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Mayo Clin Proc. 1997 Mar;72(3):235-44.

Lipids and lipoproteins in women.

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  • 1Division of Endocrinology, Metabolism, Nutrition and Internal Medicine, Mayo Clinic Rochester, Minnesota 55905, USA.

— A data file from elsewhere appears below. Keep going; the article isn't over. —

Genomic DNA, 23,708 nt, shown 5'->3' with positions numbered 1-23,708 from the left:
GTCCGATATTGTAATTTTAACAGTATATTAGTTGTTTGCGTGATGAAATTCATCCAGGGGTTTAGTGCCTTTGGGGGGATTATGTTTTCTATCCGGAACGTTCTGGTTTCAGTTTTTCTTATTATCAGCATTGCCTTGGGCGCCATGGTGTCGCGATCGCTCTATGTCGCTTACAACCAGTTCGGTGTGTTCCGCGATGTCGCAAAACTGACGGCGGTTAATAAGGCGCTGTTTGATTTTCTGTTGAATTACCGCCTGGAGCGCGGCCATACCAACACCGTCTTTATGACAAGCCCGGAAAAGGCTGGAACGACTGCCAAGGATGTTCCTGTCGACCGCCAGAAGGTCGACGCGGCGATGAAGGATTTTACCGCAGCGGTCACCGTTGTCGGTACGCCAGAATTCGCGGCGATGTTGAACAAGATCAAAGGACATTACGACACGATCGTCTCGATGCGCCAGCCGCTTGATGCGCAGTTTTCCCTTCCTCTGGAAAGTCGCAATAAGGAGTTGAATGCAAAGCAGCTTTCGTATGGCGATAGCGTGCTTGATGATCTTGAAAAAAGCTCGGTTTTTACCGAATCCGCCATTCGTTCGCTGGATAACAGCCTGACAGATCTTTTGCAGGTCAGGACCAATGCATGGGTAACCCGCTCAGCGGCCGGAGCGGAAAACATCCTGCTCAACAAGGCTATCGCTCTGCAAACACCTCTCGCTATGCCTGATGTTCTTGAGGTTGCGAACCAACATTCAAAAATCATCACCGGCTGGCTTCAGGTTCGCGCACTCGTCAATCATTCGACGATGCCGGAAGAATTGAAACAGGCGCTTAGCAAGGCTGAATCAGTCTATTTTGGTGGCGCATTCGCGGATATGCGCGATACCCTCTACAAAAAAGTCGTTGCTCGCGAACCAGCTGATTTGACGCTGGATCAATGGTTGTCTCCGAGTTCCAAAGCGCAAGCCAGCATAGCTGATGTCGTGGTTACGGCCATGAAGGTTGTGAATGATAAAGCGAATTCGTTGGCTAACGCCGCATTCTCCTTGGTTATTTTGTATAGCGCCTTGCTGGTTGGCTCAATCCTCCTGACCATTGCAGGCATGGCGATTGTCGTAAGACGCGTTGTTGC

Coronary artery disease (CAD) is the most common cause of death in women in the United States. Dyslipidemia is a risk factor for CAD in both men and women. Low levels of high-density lipoprotein (HDL) cholesterol and hypertriglyceridemia, especially in association with a dense low-density lipoprotein (LDL) phenotype, may be of greater importance in women than in men. The relationship between CAD and dyslipidemia and the therapeutic approach to disorders of lipid metabolism in women have unique features because of the effects of exogenous and endogenous hormones on lipid pathways. Estrogen decreases LDL cholesterol and Lp(a) lipoprotein and increases triglyceride and HDL cholesterol levels. Progestogens decrease triglycerides, HDL cholesterol, and Lp(a), and they increase LDL cholesterol. Thus, oral contraceptives increase plasma triglycerides, whereas the effect of these agents on LDL cholesterol and HDL cholesterol levels is related to the androgenicity and dose of progestogen. Postmenopausal hormone replacement therapy increases triglycerides and decreases LDL cholesterol. The effect of hormone replacement therapy on HDL cholesterol is influenced by the addition of progestogen. Although no primary prevention studies have analyzed lipid lowering and CAD in women, secondary prevention studies have suggested that the response to drug treatment and the benefit of lipid lowering are similar in women and in men. Hormone replacement therapy should be considered in the treatment of hypercholesterolemia in postmenopausal women; however, individualization of treatment is important to avoid adverse effects.

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